I have been working as an outpatient cardiologist, a consultant cardiologist, for most of my life, so I do not have many acute, urgent situations that required an instant effective solution in my practice. Yes, when prescribing therapy, we often take risks, balancing between the expected effectiveness and possible side effects, but we do not always know the results of these risks: the patient stopped coming to appointments, what happened to them? Are they well and alive or… not?

I will tell you one simple, but very illustrative story, in which a young doctor, that is me, took a stupid and completely unjustified risk. By the way, I realized this only many years later.

As soon as I finished my residency, I got a part-time job in a quiet institutional clinic. One evening, a patient came to me with lingering chest pains and abnormal electrodiagram, which could be interpreted as a heart attack in the current situation (now we call it “acute coronary syndrome”). According to the rules, I had to call an ambulance team to the clinic, which would take the patient to the hospital. I think that this would have taken about an hour, and maybe even more (let me remind you that it happened a long time ago and there was no modern, well-established system for providing care to patients with myocardial infarction in design): it would take time for an ambulance to arrive, for them to receive my patient, obtain the permit to work with them, and take them to the hospital…

An important detail: the closest hospital that was linked with my clinic was right across the street, so being a diligent student and well remembering that “time is myocardium”, in other words, “in case of a myocardial infarction, the time before the artery opens plays a decisive role in the prognosis”, I decided not to waste time, put the patient in my car, and bring them to the hospital in two minutes on my own. So I did. And it all ended well. And I was very proud of myself…

Then I got older, saw many more variants of the course of myocardial infarction, and realized that the disease quite often gets complicated by life-threatening arrhythmias, from which patients suddenly die. I still dread to think what I would have done if the patient’s condition had gotten dramatically worse during our short trip.

In conclusion, we must recall another popular wisdom: “A heroic act is always the result of someone’s carelessness…”

I often do an emergency C-section instead of the planned one

Obstetrician-gynecologist, 23 years of experience:

A doctor can work formally: as they should, without taking a step aside. Or they can approach each patient more individually without violating the standards greatly.

For example, if a patient has indications for a caesarean section, it is easier for a doctor to do a planned surgery. They can also wait, for example, for the beginning of labor. Of course, this will be more difficult for the doctor, but many patients would like to give birth on their own, especially when the indications for the surgery are not absolute.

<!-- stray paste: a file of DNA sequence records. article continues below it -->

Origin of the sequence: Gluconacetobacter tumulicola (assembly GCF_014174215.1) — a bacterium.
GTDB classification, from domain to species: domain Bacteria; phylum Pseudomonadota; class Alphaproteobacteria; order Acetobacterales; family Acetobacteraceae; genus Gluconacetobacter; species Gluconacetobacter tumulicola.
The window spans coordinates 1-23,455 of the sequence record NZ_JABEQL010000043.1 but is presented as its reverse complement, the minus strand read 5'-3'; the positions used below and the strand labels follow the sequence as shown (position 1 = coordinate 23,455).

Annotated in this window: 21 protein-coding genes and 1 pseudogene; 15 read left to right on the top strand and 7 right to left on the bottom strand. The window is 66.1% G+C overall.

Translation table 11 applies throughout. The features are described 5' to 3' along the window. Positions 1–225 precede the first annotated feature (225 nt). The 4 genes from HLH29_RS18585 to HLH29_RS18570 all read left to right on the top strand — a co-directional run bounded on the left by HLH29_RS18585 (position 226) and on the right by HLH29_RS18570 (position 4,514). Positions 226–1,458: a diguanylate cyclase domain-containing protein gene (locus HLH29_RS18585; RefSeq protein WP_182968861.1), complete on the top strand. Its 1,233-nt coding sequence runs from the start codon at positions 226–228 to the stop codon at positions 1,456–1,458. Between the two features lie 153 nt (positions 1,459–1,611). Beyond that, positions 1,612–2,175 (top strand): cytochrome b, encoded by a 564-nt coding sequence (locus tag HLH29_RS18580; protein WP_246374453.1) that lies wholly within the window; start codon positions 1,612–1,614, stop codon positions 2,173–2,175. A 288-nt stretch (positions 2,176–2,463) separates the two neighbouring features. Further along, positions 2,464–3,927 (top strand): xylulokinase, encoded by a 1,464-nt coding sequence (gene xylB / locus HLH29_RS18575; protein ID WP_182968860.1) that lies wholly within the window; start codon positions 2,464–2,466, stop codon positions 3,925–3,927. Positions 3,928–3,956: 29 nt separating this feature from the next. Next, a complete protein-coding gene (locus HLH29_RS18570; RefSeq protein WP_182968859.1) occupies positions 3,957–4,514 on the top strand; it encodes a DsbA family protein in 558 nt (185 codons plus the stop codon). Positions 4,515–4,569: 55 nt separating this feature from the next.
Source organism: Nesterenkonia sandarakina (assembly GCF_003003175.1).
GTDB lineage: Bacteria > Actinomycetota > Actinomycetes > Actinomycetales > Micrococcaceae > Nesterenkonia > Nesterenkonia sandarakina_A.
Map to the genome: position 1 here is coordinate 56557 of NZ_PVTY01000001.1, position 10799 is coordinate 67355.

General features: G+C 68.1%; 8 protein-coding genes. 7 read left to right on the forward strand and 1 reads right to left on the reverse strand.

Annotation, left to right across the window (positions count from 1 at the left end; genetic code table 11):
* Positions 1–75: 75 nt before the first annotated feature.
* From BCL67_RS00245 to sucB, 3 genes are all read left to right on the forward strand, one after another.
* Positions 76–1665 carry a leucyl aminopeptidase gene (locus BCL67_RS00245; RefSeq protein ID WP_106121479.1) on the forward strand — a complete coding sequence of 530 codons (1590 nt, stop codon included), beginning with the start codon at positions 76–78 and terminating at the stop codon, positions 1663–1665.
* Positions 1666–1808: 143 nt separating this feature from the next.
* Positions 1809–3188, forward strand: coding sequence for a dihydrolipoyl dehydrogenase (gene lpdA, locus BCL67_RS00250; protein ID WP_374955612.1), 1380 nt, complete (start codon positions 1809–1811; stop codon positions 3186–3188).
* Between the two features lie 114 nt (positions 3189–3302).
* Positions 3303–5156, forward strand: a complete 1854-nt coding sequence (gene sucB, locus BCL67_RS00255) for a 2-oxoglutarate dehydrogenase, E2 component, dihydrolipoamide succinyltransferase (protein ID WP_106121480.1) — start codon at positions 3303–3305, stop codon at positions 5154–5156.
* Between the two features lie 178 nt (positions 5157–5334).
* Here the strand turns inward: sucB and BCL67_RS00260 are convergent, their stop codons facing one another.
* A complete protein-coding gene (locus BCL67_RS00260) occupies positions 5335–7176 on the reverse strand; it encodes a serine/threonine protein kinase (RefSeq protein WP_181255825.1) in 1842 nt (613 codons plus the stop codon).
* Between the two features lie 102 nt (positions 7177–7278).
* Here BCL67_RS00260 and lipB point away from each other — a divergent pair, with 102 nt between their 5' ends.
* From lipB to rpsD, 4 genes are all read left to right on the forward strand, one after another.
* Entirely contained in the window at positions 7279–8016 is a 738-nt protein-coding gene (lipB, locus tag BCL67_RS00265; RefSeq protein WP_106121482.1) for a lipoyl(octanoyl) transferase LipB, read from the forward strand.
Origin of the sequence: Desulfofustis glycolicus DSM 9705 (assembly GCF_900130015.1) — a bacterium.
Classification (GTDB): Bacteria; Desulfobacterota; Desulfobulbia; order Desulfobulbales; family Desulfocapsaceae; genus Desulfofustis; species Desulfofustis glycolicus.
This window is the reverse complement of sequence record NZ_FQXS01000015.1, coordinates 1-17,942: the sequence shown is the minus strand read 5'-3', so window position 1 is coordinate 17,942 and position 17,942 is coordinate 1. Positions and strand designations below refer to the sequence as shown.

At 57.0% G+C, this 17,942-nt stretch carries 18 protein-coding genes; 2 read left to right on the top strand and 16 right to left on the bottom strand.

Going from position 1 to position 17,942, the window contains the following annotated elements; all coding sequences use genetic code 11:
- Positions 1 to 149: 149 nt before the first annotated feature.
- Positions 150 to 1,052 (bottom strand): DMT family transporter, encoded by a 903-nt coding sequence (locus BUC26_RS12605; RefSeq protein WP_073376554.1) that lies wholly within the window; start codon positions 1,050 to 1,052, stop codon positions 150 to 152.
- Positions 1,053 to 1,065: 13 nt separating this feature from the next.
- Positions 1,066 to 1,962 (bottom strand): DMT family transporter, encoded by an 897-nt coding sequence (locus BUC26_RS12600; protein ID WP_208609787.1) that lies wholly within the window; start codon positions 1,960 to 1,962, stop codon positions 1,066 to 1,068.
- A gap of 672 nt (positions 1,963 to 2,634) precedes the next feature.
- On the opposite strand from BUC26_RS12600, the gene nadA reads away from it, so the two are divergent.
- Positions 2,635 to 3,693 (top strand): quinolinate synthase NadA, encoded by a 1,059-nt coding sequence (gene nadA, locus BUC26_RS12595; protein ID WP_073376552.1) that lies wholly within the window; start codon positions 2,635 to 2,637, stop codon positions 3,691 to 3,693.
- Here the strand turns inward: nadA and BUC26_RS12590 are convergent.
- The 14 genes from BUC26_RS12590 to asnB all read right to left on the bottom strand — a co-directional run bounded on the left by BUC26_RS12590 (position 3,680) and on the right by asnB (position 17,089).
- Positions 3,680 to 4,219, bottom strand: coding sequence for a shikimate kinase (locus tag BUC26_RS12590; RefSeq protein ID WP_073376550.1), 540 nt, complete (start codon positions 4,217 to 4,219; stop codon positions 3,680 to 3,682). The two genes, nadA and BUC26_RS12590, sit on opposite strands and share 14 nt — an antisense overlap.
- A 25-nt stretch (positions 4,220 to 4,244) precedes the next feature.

On the one hand, giving birth with a scar on uterus is not prohibited, that is, allowing a woman to give birth on her own after a previously undergone caesarean section is not against the standards. On the other hand, there may be negative consequences, for example, rupture of uterus. Many doctors do not want to take a risk and set up a planned C-section.

In my practice, there have been a lot of women who were giving birth after a previously undergone caesarean section or who were scheduled to have a caesarean section due to other indications, but they did not want it. They wanted to wait for the beginning of labor, for their water to break, for contractions. That is, they wanted to start giving birth on their own and then have an emergency c-section and not a planned one if necessary.

This is what I do, because my obstetric philosophy is to wait until the baby wants to be born so that they can participate in the birth.

Of course, I have to take additional risks for my patients sometimes. For it is one thing if I could just do a scheduled surgery in the daytime, when all doctors are in the clinic. However, I often have to run to the clinic at night for the patient to deliver a baby. And sometimes, it is still necessary to perform the surgery, but the emergency one: this is always more difficult for the doctor.

I choose to leave my comfort zone for my patients, because I understand that it is better so for them. Every child deserves to be born when they want it. Not when we impose a planned surgery on them, but when they declare in some way that they are ready to be born.

If something goes wrong, it will be an emergency situation, the responsibility will fall on me, and I am aware of it. However, my experience allows me to stop in time. If I understand that the situation is difficult and there is a serious risk for the patient or the child, then I schedule a caesarean surgery. That is not to say that I do not do it at all. I just do it far less often. When I make a decision, the benefits for my patient outweigh the risks for me personally.

We work for our patients and we must think about them first. You cannot constantly be afraid for yourself and think about what can go wrong: it is not right.

Translated by Julia Frolova